By: Todd Kosmerick
Edward Walter “Terry” Waugh is usually credited with the circular design concept for NC State’s Harrelson Hall, which was recently demolished. To follow up from last week’s post, here are a few more facts about him.
He was born on 24 January 1913 in Johannesburg, South Africa. During the 1930s he attended the School of Architecture at Edinburgh College of Art and Heriot Watt College of Engineering in Scotland, and he received the equivalent of a BA in 1935 and MA in 1938.
During World War II he came to the United States. In 1944-1945 he had a fellowship at Cranbrook Academy, and he briefly worked under Eliel Saarinen. In 1945-1946 he was a senior designer of movie sets for Columbia Picture, Inc. He was a practicing architect for a few years in Kansas City, and in 1949 he and George Matsumoto designed the Kansas City Art Institute. He also briefly taught architecture at the University of Kansas and the University of Oklahoma.
In September 1948 he became an associate professor of architecture in NC State’s School (now College) of Design. He was among the original cohort of faculty and students that had come with Dean Henry Kamphoefner from the University of Oklahoma. He taught at NC State during 1948-1951 and again 1958-1962. During his second employment at the university, he performed additional duties as campus planner.
From 1951 to 1958 he was in private practice in Raleigh. In 1960, he and his wife Elizabeth authored (with Henry Kamphoefner, advisor) the book The South Builds: New Architecture in the Old South. During his career he also wrote a number of articles. In 1965 he showed his paintings and drawings at an exhibit titled “Two Years of Architecture and Art” in NC State’s student union.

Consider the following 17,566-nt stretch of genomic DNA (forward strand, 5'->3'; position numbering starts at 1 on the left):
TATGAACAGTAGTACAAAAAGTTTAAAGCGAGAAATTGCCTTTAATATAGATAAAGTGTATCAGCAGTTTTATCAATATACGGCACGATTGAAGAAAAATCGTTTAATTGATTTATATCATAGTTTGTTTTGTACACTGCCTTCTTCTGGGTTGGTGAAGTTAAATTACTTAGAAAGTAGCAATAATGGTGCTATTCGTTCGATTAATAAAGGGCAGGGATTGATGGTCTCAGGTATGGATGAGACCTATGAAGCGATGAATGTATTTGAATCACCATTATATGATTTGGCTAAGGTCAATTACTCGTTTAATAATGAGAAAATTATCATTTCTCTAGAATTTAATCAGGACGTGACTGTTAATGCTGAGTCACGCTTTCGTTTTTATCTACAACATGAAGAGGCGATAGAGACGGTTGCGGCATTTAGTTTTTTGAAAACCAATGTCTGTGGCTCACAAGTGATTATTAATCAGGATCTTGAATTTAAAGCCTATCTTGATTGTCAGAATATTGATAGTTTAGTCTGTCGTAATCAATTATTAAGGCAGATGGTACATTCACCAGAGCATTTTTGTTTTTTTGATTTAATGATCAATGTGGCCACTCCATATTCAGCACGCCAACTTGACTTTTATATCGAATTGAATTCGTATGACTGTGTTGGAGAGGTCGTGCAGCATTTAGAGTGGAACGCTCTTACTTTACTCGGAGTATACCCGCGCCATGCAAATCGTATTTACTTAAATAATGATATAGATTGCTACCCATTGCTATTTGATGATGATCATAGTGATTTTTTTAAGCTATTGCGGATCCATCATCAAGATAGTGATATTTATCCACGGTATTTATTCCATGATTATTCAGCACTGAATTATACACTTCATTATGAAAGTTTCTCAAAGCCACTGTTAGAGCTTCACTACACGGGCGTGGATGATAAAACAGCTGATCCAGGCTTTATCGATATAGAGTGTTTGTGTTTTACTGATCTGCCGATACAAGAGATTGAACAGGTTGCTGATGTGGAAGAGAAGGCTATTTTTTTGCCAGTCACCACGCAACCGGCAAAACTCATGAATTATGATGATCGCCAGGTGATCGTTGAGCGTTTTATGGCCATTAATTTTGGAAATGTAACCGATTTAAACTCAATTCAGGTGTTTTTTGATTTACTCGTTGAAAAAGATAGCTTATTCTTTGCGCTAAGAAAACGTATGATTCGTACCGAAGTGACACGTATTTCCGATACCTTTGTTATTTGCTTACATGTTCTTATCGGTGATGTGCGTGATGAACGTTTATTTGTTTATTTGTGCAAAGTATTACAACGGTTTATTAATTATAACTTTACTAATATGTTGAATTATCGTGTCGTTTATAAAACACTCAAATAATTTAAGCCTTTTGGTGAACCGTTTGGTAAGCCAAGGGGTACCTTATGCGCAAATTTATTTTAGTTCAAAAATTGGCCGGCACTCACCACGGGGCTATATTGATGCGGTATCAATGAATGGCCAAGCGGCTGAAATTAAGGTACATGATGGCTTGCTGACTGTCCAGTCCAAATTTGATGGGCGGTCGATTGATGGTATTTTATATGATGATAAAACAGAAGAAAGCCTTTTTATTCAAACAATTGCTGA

In addition to Harrelson Hall (designed with Holloway-Reeves), Waugh contributed to the design of various renovation projects on the NC State campus; to the Winston-Salem War Memorial Coliseum (with G. Milton Small); and the Forest Hills Shopping Center (with Raymond Sawyer) in Garner, North Carolina. He also designed several houses in North Carolina (many featured on the NC Modernist Houses website), including his own at 3211 Churchill Road in Raleigh. Through an arrangement between NC State and the government of Peru, Waugh design the campus for La Molina University (Universidad Nacional Agraria La Molina) in that country.
Terry Waugh died in Raleigh on 24 February 1966. Architectural drawings for some of his buildings still exist. Drawings and other documents about the design of NC State’s recently-demolished Harrelson Hall are included in the NCSU Office of the University Architect Records (UA 003.026) and the Holloway-Reeves Records (MC 00172). Drawings for other Waugh-designed buildings also exist in the Edward Walter Waugh Drawings (MC 00148).